Similar decisions to the Wild case have been reached in Arizona, Connecticut, and Rhode Island, thanks, in part, to state legislatures expressly declaring their intent that medical cannabis patients receive discrimination protection. Other states have followed suit with legislative fixes. For example, in 2008, California’s Supreme Court had held that employers could refuse to hire employees who failed drug tests regardless of their lawful use of medical cannabis. This fall, however, California enacted a new law providing that employers cannot discriminate based on “use of cannabis off the job and away from the workplace” or “employer-required drug screening” that detects cannabis metabolites (which can remain in a user’s system long after any intoxicating effect). Nevada, Montana, and New York have adopted similar laws, in addition to the states listed above with positive court decisions.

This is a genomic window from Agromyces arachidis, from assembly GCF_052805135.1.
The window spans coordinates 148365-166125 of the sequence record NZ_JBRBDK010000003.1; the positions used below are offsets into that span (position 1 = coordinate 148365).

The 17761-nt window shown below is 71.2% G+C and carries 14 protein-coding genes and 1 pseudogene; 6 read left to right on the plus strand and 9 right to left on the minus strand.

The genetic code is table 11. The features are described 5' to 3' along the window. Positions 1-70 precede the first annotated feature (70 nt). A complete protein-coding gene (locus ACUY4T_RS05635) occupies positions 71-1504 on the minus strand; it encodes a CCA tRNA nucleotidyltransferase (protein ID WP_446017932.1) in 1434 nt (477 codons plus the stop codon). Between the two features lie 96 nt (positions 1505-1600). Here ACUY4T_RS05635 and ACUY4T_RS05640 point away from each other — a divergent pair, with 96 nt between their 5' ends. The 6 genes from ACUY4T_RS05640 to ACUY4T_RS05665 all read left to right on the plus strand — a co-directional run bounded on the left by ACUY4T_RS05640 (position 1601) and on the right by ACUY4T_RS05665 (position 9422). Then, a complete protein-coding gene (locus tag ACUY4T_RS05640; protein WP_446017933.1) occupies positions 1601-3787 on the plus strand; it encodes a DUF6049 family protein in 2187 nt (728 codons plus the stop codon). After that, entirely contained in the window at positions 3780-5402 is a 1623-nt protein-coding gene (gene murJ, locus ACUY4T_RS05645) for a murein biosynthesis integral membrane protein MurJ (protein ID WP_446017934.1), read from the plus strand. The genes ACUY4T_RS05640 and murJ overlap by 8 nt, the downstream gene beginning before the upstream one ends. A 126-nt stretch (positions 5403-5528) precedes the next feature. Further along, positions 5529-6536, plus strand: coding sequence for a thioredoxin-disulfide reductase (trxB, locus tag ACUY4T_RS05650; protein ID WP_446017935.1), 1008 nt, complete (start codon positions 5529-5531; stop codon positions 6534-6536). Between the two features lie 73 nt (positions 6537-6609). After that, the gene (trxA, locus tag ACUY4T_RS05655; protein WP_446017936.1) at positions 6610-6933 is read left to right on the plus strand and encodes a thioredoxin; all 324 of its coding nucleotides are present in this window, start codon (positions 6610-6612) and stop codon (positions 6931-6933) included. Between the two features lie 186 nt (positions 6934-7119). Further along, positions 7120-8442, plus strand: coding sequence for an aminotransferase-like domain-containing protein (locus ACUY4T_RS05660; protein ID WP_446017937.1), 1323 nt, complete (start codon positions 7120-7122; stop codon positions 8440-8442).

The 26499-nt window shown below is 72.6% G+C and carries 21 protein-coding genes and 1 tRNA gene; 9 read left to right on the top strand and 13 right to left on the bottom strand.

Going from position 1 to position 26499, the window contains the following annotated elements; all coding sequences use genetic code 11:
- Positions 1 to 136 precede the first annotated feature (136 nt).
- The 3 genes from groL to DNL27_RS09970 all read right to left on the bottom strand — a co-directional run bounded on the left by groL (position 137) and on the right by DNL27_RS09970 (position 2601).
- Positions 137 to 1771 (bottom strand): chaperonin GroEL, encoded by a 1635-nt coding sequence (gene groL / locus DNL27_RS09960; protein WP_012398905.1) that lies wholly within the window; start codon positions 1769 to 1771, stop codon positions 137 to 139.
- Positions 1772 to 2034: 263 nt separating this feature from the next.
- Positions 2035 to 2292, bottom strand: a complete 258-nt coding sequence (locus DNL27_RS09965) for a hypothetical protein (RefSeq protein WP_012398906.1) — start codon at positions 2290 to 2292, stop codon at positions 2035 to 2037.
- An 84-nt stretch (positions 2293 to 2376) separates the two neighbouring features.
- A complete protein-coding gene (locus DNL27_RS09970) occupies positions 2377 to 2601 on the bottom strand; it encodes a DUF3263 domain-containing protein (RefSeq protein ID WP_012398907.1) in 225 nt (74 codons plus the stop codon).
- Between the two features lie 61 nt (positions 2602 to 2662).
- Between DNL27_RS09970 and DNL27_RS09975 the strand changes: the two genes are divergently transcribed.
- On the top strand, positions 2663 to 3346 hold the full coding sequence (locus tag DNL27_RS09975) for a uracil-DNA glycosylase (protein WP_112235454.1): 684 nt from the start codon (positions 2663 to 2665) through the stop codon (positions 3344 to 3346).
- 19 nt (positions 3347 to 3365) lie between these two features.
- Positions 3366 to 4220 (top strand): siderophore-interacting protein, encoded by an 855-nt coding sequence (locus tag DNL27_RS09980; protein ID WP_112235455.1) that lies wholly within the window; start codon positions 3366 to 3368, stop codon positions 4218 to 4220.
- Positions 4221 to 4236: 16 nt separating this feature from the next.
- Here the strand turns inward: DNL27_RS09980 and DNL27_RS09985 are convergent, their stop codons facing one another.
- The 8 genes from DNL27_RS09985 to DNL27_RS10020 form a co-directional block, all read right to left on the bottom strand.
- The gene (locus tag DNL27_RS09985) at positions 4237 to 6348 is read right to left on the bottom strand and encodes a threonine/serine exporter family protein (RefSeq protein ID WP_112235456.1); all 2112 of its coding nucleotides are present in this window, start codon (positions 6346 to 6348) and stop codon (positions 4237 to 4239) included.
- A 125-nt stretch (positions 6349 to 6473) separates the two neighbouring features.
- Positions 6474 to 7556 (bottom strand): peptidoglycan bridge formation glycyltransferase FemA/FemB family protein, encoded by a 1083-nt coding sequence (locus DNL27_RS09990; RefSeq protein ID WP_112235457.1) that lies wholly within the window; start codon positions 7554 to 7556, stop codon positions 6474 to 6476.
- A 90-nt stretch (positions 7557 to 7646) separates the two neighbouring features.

In many states, including Maryland, these issues remain largely untested.  As one example of the positive trend, however: in March 2021, the Maryland State Bar Association’s Committee on Ethics issued a formal opinion that attorneys do not violate their ethics obligations by using medical cannabis in compliance with Maryland law. Despite its federal illegality, the opinion concluded that such conduct does not “reflect[] on an attorney’s honesty, trustworthiness, or fitness as an attorney.”

Whether similar interpretations extend more broadly will depend on courageous workers and patients who are discriminated against standing up for their rights and convincing courts to recognize their protection from discrimination based on disability.